The U.S. Centers for Disease Control and Prevention (CDC) published a rule on February 17, 2021, that exempted unaccompanied minors from expulsion under Title 42 — the special immigration rules the Trump administration invoked to protect the public from COVID-19. The State of Texas is seeking a ruling that would require the feds to enjoin that exception.
Paxton filed a motion for a preliminary injunction in the Fort Worth division of the U.S. District Court for the Northern District of Texas. According to federal court records, the Biden administration is required to respond by June 30, and there will be a hearing in Fort Worth on July 12.
The motion also reads, “Further, the State of Texas respectfully moves this Court to preliminarily enjoin the Defendants’ failure to detain, quarantine, and test — under 8 U.S.C. § 1222(a) — all aliens arriving who could carry a communicable disease of public health significance before releasing them into the United States.”
The attorney general said that Biden has shown “repeated disregard for the lives of those who live in border states.”
“For an Administration that says they recognize the disaster this pandemic has wreaked on the lives and livelihoods of millions of Americans, they appear to have no interest in preventing another COVID-19 surge,” Paxton said. “Texas is open for business and Biden’s actions are thwarting our re-opening. I have one message to President Biden: Do the right thing and follow the law.”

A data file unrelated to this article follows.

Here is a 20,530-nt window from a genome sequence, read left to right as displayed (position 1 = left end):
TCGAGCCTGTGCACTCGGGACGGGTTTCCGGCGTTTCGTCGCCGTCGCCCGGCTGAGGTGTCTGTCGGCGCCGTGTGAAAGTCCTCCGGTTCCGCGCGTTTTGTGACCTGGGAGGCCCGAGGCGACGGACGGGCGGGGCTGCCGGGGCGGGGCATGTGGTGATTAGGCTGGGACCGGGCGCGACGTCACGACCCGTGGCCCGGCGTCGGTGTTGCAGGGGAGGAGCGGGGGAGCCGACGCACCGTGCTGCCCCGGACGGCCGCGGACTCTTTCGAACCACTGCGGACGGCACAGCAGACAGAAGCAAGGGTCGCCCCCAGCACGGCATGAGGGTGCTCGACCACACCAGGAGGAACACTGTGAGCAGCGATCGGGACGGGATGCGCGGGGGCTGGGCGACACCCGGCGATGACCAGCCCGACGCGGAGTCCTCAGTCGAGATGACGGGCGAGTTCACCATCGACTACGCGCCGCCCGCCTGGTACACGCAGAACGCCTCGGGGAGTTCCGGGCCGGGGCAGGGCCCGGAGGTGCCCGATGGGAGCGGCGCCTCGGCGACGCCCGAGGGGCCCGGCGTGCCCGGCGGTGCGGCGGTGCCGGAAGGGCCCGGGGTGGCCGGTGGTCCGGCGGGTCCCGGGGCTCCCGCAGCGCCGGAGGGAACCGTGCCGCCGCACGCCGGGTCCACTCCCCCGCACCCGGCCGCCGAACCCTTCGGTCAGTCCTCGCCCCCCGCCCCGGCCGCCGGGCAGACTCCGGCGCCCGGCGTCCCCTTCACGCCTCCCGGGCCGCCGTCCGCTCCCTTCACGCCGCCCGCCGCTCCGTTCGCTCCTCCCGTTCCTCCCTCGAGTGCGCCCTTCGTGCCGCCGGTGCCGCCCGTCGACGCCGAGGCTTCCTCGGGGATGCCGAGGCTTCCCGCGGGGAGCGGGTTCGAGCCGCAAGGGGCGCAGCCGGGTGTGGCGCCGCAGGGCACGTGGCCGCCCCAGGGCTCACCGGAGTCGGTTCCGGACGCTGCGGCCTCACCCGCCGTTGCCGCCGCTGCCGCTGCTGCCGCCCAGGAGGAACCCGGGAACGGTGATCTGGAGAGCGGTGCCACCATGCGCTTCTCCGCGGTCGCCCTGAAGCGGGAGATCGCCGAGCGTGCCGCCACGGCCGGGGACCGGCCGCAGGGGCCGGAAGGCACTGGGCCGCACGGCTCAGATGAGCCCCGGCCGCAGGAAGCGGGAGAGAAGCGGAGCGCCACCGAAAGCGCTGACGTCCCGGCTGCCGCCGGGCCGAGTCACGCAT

There were about 10,756 enforcement encounters with unaccompanied children in Texas border patrol sectors in May, according to figures released on June 3 by U.S. Customs and Border Protection.
On Thursday, the Texas Department of Health and Human Services reported 1,091 new cases of the coronavirus in addition to 38 new deaths.
This is not the first time the State of Texas has sued the federal government over illegal immigration and coronavirus. Paxton filed a lawsuit in April alleging that the feds were violating their own coronavirus protocols by housing illegal aliens in “congregate settings.”
He also teamed up with the attorney general of Missouri to sue for the reinstatement of the “remain in Mexico” policy, which required a number of individuals seeking admission to the U.S. to wait outside the country while their requests were processed.
Former Texas Supreme Court Justice Eva Guzman and Land Commissioner George P. Bush are challenging Paxton in the Republican primary for attorney general.
The Biden administration has also faced criticism for sending unaccompanied minors to Midland without giving a heads up to local officials. The children at that facility have required medical treatment at Midland Memorial Hospital for which the federal government had not paid as of May 28.
The Texan has reached out to the hospital on the status of their request for reimbursement.
Update: A representative of Midland Memorial, Tasa Richardson, told The Texan that the hospital has “begun to receive payments” from the federal government.
Disclosure: Unlike almost every other media outlet, The Texan is not beholden to any special interests, does not apply for any type of state or federal funding, and relies exclusively on its readers for financial support. If you’d like to become one of the people we’re financially accountable to, click here to subscribe.
Hayden Sparks is a senior reporter for The Texan and a lifelong resident of the Lone Star State. He has coached competitive speech and debate and has been involved in politics since a young age. One of Hayden's favorite quotes is by Sam Houston: "Texas has yet to learn submission to any oppression, come from what source it may."